LAKE MACBRIDE— Two batches of pickles are fermenting in crocks downstairs, the second started three days after the first. The rule is to place cucumbers in the brine and let things get started for three days before checking. There was scum to skim on the first this morning— evidence the pickling process is proceeding as expected. The reason for a second batch is a local grower had excess cucumber seconds which were offered and taken to serve my dill pickle addiction.
Eggplant is abundant. I peeled and cut three into half inch rounds. They were baked for 15 minutes at 425 degrees, cooled and then frozen and bagged for future use, most likely in eggplant Parmesan. By then, the freezer was reaching capacity, and eggplant is not an everyday preference.
Last processed yesterday was two tubs of broccoli. This is part of a work for food barter, and unexpectedly came about while discussing seconds and surplus with a grower. All told, it took me about four hours to process the two tubs with a total yield of 20+ pounds frozen. The first tub, which yielded 8-1/2 pounds, was returned to the grower as compensation for the produce. I kept the second, added two heads I already had in the refrigerator, and that was the balance.
It’s a shame we had to compost the stems, as they are some good eating. If better organized, I would have made a big batch of soup stock using carrot, onion, celery, bay leaves and the broccoli stems and canned it in quarts. Our household uses a lot of stock.
The squash beetles mentioned yesterday avoided the butternut squash seedlings and congregated on the withering acorn squash plants. I need to study natural pesticides before I pull those vines, as the bugs will likely next migrate to the new cucumber plants, and infringe on my plans for more dill pickles. It is remarkable that I had tremendous abundance of zucchini and yellow squash before the squash beetles showed up.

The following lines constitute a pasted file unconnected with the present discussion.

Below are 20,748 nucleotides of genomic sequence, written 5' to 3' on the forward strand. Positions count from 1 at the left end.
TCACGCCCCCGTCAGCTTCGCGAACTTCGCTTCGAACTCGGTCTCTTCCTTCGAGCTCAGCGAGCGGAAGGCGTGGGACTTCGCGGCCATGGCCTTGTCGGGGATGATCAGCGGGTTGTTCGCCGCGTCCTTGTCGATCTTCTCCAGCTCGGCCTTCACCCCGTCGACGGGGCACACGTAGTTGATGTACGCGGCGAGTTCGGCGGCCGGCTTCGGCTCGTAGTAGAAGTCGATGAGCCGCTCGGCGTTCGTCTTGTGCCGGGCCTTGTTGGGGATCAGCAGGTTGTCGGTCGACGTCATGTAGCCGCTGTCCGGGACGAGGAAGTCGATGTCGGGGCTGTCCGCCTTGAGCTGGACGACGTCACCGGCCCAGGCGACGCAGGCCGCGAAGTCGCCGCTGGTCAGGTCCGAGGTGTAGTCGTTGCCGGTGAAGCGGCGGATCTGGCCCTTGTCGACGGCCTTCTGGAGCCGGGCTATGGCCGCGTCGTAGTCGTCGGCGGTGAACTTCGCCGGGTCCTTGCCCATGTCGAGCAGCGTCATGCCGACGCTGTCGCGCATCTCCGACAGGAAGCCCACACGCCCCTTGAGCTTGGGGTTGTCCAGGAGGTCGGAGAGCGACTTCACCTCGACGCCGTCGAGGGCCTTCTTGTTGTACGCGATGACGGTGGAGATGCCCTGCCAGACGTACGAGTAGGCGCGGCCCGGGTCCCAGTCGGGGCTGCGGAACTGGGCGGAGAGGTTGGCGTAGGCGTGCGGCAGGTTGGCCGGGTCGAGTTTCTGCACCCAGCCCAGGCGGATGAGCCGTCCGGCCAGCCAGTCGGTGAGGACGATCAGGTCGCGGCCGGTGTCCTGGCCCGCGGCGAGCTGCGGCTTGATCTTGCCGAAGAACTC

The grower with whom I’m working on the broccoli and tomatoes stopped by to drop off some canning jars. We toured my local food operation which is situated on 0.62 acres. It is revealing to see what other growers notice about a home garden: the apple trees, my compost bin made from four pallets, the healthy Brussels sprout plants, my deer-deterrent fencing, and my pile of cut brush waiting for a fall burn after the garden is finished. She asked if I turned the compost. I won’t until spring when it is spread on the garden plots.
A local food system centered around a single household is both simple and complex. Cooking and preserving food are practices that have been around since hunting and gathering gave way to agriculture and domestication. Fresh food is sourced from a garden and a mix of growers. Specialty items are purchased where they are available at local retail outlets. There is a constant balancing act that regulates types and quantities. The refrigerator contents reflects how things are going, hopefully with the majority of foodstuffs having no commercial label.
While endeavoring to earn money for the tax man, insurance companies and lenders, we have to eat. The question becomes, what takes precedence? We can live without bankers, but sustaining a life requires a sophisticated, ever evolving local food system. The pay is not much, but the rewards are renewable.